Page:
Ravyn Lenae’s ‘Hypnos’ is a cosmic R&B contemplation

“I’ve always been infatuated with everything up there,” singer Ravyn Lenae Washington said on Zoom from her home in Los Angeles, gazing up at the ceiling and possibly the heavens. “I try to create this feeling of the unknown here below through my art.”

Lenae’s fixation on the twin mysteries of the divine and the galaxy served as the seed of inspiration for her debut album, Hypno. Released May 20 on Atlantic Records, Hypno is a harmonic galaxy of space, time and patterns of romantic ardor. The power of these celestial entities and Lenae’s distinct vibrato collide throughout Hypno‘ universe of sound and will overflow pleasantly from terrestrial loudspeakers.

Hypno aims to be a cosmic journey through the intricacies of Lenae’s curious mind, sung with a lighthearted nature that allows listeners to astral project through Ravyn Lenae’s anecdotes of enduring love and unhappiness. All along Hypno, Ravyn Lenae’s vocal range floats between registers, seemingly defying gravity with every glissando note. “Cameo” opens Hypno while the upbeat electronic second track, “Venom”, is a considerable adrenaline injection over the outro, “Wish” – a mournful swan song.

Ravyn Lenae’s infatuation with extraterrestrial dimensions results in an album full of dreamlike sounds, which she repeats as if singing in the vacuum of space. The hypnotic album shows her inner reflection, while Lenae’s transcendent lyrics literalize her soul’s attachment to the vigor of love.

While Ravyn Lenae rarely collaborates and writes most of her music herself, the singer has found a frequent creative partner with a longtime friend. Steve Lacy – his “musical twin flame”. “Sticky, Lenae’s 2018 hit single features free funky chords from Lacy’s electric guitar over its hauntingly melodic chorus. The duo released three songs together – “Skin Tight”, the first release from Hypno, “Computer Luv” and “4 Leaf Clover”. Other musical mavericks joined Lenae on Hypno: Smino, who is known for his prolific Southern rap flow, the folk ballad Mereba, and the tender voice of Fousheè all contributed to the 16-track album.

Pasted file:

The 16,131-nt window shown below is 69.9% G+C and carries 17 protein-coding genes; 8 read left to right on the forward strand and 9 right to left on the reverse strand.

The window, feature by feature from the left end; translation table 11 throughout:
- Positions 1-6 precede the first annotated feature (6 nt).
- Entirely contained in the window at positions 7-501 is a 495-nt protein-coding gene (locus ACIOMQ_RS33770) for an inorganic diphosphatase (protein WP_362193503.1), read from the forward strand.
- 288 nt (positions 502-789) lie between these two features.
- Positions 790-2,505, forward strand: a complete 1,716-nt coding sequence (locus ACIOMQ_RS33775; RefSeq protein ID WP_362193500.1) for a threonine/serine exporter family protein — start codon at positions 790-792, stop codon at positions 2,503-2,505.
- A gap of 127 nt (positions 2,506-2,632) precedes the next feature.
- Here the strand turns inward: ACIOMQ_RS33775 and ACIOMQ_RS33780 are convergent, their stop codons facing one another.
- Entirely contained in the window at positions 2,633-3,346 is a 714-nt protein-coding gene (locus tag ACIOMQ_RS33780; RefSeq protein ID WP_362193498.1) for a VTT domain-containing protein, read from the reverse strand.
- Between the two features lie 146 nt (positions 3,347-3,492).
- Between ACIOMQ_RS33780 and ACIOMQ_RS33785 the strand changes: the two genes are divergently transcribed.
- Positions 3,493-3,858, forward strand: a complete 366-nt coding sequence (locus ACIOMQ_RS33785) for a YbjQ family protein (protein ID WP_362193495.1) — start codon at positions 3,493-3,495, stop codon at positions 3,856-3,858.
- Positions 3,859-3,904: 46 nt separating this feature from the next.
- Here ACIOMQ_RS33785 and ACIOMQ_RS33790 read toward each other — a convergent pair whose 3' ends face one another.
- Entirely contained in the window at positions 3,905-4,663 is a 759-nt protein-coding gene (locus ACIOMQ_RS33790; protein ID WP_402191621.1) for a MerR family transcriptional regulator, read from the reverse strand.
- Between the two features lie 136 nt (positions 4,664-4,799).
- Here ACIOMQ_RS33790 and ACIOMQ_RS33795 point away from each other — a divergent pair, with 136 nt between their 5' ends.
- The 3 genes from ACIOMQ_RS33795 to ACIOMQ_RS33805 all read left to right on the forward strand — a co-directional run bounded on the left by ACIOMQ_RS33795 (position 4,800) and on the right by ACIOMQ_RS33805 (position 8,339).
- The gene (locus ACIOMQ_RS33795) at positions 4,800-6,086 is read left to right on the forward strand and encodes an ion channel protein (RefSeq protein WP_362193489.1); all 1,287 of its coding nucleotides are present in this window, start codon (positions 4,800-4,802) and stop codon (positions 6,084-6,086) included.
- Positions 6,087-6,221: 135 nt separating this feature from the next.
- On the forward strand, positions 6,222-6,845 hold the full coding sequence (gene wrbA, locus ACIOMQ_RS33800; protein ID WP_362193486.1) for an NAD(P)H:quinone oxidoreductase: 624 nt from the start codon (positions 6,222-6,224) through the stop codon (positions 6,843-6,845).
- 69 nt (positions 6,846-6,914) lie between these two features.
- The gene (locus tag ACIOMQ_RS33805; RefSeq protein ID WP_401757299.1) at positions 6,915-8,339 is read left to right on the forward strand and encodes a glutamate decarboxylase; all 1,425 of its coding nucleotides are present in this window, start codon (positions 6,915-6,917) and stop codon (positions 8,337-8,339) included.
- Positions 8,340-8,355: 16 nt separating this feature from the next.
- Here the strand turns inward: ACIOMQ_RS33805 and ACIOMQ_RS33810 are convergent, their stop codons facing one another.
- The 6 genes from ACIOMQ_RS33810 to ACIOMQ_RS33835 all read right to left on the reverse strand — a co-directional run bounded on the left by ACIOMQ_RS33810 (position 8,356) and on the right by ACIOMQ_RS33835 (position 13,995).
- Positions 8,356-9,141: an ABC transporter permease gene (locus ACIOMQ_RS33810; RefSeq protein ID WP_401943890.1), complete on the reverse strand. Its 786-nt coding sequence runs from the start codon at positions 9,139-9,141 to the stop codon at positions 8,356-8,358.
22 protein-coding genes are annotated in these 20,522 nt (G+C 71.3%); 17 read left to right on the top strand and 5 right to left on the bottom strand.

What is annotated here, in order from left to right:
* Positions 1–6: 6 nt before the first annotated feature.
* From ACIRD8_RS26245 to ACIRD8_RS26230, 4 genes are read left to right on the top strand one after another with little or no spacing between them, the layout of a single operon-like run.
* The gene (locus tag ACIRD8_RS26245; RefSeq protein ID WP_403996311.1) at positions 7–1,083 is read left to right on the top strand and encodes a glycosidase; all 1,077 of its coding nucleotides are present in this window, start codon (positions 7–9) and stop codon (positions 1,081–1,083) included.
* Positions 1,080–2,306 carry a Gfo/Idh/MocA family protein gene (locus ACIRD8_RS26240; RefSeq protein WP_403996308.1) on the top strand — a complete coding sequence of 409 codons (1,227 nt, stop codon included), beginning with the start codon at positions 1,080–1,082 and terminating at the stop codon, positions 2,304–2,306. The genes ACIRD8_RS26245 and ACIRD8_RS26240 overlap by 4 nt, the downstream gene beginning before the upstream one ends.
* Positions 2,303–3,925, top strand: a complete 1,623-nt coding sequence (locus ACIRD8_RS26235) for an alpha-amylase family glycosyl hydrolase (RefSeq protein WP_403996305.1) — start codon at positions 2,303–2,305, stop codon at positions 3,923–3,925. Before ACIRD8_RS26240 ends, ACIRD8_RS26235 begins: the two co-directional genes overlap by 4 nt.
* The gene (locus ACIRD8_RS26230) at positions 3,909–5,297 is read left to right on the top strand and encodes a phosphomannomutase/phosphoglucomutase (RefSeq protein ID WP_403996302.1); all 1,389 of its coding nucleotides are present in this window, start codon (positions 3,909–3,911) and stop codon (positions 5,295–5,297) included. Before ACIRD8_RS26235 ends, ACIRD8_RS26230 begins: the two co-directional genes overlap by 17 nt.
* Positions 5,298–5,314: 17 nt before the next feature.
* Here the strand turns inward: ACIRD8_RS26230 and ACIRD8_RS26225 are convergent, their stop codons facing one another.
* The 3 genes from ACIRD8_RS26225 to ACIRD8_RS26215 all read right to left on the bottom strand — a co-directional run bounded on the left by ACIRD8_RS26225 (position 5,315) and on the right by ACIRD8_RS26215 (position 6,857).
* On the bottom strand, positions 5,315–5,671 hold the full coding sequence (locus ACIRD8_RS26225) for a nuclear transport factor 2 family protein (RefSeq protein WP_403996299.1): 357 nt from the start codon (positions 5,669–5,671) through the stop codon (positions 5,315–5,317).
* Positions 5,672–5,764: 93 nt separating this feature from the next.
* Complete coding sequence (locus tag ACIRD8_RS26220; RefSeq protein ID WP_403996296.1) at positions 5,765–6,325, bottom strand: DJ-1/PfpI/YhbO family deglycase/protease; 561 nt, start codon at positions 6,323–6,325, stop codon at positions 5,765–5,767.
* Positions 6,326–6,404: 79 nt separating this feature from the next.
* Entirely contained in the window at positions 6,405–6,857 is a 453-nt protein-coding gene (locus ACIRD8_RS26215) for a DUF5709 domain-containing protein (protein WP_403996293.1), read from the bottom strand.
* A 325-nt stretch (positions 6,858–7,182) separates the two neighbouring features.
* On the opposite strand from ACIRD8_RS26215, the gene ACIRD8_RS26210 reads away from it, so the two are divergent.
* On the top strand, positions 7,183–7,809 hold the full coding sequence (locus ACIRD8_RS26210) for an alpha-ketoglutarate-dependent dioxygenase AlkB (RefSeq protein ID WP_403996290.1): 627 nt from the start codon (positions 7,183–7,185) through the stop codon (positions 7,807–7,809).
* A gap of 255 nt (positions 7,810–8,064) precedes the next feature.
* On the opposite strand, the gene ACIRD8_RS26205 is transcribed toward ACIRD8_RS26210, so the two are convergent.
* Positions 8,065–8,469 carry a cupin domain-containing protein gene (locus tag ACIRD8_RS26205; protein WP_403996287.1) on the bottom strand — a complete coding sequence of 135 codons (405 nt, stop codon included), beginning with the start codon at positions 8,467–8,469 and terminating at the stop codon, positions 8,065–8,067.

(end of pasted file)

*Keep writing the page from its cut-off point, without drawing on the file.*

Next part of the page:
The otherworldly nature of Lenae’s voice is perhaps more explainable than the existential themes she contemplates on Hypno. A classically trained singer, Lenae studied at the prestigious Chicago High School of the Arts before signing to Atlantic Records/Three Twenty Three Music Group. His first EPs, moon shoes and Crush, were lush and caught the eye of Hollywood multi-hyphen Issa Rae. The 23-year-old created the original song, “Rewind, for Rae’s acclaimed television series “Insecure”.

However, to create Hypno was a four-year process. “I describe [Hypnos] like walking on the sun,” Lenae says, choosing words carefully. Ahead of her album release and world tour starting May 26, Ravyn Lenae spoke with GRAMMY.com about her affinity for the greater universe beyond us and of creating work that attempts to center us in the unknown.

How did you create space for Hypnos train in the past four years?

Honestly, it took a lot of turns and jumps along the way. I think at the start, when you start a project, you have a big idea and you know what it’s going to look like. Over time, I realized that I shouldn’t put so much pressure on Hypno and let it flow as it should naturally.

I wanted to challenge myself vocally and challenge my pen that was my main focus because I think it’s easy for me to fall into that feel-good comfort zone. But, I really wanted to push myself out there and reach out to more vulnerable parts of myself…on this project. I feel like there are also simpler rhythms, which is sometimes difficult for me to write and perform because I was classically trained. I wanted Hypno to feel evolved from Crush and moon shoes because so much time has passed and I wanted it to show throughout the music.

Did you feel the pressure of the first album? If so, how did you combat these compulsive thoughts?

I think [the] most of the pressure came from myself. I have a lot of people who love my music, who support me, who will be there whenever I decide to give up. But I think at times I got into my head a lot, which I think is natural for artists.